2. Do…Conduct After-Action Analysis: It goes without saying that relentless pre-meeting preparation is a primary ingredient for successful sales calls, so we’ll skip right over that. What is less common, I’ve found, is prioritizing a ruthlessly candid post-meeting assessment. Immediately after the meeting. Too frequently, people rush off to catch planes or jump onto their next set of scheduled calls. The result is that massive amounts of tacit learning from meetings evaporates forever. Instead, it is well worth the effort to schedule extra time and strictly adhere to the discipline of consistently sharing post-meeting impressions and assessments. These don’t need to be terribly formal, but I like breaking them into two distinct sections. The first is: what happened in the meeting / what went well / what went poorly / what did we learn / what next steps should we consider taking to earn business from this account? This is all about this particular sales cycle, and what we need to consider in pursuit of this specific client. The second is more of a process assessment: how was our preparation / how did our staffing align to the prospect’s participants / how well did our overall messaging work / how was our intra-team interaction / what will we want to replicate with other comparable prospects / what about our approach should we reconsider in the future? This is all about using the data from this meeting as a pure learning opportunity for future application. Separately, I like to start by putting myself directly in the cross-hairs for feedback from the sales rep (aka the CEO for this sales call). “What could I have done differently — please tell me?” To the degree that there are reasonable steps that I can take to better help our salespeople, I really, really want to know what they are. Beyond that, though, I also want the salesperson to know that it is a two-way street, and we should each embrace the opportunity to share our perceptions. I almost always have post-meeting feedback for sales professionals, and / but I first want them to have an opportunity to give me feedback, for the good of the team. This practice can be really unsettling for everyone at first. But I’ve found that it quickly becomes a natural act and a staple among high-performing sales teams that incorporate executives into the selling process. Another “do.”
3. Don’t: Become a Verb: They called it getting “Gibby’d;” and it wasn’t a compliment. I was relatively new in senior leadership roles, having been battle-field promoted within a company experiencing hyper-growth. My unshakable belief in pre-meeting preparation led to a practice where our team of presenters regularly conducted rigorous rehearsals in advance of important sales meetings. Often those practice sessions were the first time I may have heard a particular salesperson present; and sometimes those presentations were pretty flawed. That’s when I’d jump in to “save the day.” I’d start making suggestions about sales strategy, meeting flow, presentation assignments, slide layouts, talk-tracks, competitive positioning, and any number of variables relating to the impending meeting. Generally, these sessions were the night before or the morning of big meetings; and the last thing anyone needed was to have a bunch of late-breaking changes foisted upon them. Although some of these last-minute changes definitely proved to be helpful for a specific meeting / sales cycle, they simply weren’t worth the downstream fallout. Specifically, they undermined the whole effort to empower the sales professional (“no…really, you are the CEO of this sales call…”) and lowered confidence and morale among these critically important team members. In sports, the rule of thumb is never to try something in competition that you haven’t successfully done a number of times in practice. In this scenario, the lesson was not to make any changes that could unsettle a sales professional before a meeting. Conversely, the big learning was to do everything possible to ensure that your sales professionals are feeling their absolute, super-human, bullet-proof best when they walk into sales calls. They’re doing so will allow them to overcome many other imperfections on that particular meeting and build a strong foundation for future sales. To the degree that changes to strategy or tactics are warranted — and they often are — the responsibility of the executive is to ensure that those changes are raised and practiced well in advance of game-day. Lesson learned: Don’t become a verb; just keep your eye on the prize and do the job the salesperson (aka CEO-for-the-day) assigns you.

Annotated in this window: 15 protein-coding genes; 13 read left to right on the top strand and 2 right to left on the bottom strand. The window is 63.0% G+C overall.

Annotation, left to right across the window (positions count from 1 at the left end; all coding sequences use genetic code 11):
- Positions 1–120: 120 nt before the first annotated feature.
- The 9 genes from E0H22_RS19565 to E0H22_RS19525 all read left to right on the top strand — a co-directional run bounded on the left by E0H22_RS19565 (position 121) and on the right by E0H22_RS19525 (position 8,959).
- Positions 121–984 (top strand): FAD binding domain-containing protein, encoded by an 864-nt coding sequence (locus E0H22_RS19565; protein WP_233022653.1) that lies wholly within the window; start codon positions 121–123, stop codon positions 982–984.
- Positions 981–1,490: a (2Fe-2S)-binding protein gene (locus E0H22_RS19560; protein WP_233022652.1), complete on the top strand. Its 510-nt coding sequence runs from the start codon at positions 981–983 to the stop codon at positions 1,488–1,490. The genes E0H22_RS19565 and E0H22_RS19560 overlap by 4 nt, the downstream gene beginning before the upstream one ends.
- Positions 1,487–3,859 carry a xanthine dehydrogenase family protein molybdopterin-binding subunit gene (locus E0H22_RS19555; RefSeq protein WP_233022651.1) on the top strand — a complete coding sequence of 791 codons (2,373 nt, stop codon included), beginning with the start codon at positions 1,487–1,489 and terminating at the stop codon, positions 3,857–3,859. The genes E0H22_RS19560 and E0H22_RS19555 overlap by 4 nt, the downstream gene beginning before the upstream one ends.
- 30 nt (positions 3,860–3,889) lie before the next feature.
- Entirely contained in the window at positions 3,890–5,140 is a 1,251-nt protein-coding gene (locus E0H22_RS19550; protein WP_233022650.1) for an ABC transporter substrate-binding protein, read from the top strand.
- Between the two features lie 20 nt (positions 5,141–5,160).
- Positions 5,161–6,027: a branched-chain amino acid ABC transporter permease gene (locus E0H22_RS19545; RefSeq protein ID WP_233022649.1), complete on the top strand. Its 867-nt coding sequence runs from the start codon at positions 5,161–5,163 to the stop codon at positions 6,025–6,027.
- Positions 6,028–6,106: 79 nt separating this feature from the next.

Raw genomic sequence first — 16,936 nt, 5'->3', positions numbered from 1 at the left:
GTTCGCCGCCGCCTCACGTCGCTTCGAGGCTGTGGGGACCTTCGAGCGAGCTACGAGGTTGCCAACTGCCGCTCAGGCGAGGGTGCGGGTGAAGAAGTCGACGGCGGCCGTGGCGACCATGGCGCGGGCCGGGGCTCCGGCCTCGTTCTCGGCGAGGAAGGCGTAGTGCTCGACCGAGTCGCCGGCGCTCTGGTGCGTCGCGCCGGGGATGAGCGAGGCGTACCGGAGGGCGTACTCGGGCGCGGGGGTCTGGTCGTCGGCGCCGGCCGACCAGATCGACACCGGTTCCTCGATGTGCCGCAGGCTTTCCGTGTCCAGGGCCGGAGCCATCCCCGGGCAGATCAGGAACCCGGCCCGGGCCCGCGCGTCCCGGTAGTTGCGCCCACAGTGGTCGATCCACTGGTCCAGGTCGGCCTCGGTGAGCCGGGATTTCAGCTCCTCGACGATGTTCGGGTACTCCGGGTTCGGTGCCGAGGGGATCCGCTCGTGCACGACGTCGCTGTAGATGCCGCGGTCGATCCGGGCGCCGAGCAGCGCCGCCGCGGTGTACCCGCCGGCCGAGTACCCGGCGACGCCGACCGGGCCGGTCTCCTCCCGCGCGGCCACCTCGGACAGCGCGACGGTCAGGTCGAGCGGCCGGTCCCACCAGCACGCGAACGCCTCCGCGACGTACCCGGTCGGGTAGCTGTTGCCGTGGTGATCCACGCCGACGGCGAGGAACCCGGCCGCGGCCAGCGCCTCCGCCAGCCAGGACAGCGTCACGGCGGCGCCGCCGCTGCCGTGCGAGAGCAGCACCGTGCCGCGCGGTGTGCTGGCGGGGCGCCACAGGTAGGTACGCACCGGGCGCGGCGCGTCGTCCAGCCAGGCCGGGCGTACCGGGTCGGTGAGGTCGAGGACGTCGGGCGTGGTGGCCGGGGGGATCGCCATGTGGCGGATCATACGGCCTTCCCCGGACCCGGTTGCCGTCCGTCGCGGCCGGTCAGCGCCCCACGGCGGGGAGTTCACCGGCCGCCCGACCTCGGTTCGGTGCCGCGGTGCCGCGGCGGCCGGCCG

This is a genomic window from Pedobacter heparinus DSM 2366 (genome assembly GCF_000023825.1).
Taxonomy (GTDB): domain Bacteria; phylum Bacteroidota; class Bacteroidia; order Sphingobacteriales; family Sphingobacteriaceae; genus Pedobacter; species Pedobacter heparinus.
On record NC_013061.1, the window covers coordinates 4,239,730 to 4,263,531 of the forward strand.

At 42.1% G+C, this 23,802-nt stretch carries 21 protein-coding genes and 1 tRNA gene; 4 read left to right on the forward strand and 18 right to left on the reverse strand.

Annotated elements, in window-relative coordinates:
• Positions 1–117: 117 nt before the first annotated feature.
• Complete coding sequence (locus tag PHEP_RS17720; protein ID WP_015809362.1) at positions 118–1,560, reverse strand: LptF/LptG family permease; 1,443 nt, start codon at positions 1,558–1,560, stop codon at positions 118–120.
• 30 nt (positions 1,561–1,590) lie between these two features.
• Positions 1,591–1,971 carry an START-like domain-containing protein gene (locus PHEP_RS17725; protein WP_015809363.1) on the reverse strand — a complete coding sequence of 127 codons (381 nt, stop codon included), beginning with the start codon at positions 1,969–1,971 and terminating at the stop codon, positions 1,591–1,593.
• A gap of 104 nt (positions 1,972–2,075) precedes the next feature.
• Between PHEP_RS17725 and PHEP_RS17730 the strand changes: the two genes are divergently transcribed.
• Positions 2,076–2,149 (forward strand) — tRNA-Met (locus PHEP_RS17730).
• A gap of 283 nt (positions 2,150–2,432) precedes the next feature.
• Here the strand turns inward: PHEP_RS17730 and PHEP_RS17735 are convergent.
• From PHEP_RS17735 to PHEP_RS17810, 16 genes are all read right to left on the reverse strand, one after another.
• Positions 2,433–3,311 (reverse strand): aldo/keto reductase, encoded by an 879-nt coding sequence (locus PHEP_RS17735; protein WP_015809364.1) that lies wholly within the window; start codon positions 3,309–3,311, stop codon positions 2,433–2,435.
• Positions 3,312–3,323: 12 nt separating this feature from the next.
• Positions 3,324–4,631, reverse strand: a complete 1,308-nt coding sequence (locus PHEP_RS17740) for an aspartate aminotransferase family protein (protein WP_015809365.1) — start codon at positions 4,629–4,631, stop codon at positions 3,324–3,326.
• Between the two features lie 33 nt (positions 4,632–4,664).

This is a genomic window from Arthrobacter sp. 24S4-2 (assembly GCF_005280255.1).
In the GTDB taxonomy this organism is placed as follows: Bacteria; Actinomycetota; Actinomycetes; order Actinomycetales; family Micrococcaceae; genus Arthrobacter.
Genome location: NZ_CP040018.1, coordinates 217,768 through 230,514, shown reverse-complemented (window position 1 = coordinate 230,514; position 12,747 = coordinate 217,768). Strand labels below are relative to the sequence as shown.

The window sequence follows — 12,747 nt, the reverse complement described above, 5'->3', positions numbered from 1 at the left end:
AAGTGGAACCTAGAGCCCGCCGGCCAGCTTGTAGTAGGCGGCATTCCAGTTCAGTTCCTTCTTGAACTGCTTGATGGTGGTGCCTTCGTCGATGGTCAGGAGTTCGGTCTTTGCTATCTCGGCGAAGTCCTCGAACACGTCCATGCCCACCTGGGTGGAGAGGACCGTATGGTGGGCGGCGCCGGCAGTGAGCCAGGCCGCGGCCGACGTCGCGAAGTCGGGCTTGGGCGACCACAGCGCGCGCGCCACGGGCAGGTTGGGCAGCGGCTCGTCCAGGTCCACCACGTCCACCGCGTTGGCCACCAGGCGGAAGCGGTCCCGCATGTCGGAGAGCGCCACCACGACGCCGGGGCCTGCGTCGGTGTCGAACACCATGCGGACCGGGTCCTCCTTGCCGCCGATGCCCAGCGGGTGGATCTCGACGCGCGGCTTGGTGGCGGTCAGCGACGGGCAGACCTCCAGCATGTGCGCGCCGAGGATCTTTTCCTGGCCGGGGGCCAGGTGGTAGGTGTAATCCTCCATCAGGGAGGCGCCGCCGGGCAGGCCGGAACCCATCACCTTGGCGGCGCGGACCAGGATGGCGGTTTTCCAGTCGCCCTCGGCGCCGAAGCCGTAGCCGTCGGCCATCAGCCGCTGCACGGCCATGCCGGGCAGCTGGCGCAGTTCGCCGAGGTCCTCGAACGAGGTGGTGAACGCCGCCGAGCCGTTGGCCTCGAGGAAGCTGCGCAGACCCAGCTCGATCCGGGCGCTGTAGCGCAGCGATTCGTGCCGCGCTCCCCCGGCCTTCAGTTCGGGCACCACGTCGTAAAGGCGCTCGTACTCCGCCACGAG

In closing, executives have a huge role to play in supporting sales efforts as businesses scale; and it can be difficult to balance the desire to help win deals today while building the team’s ability to win consistently in the future. Hopefully these few rules of thumb help leaders land on the stepping stones and avoid some of the stumbling blocks.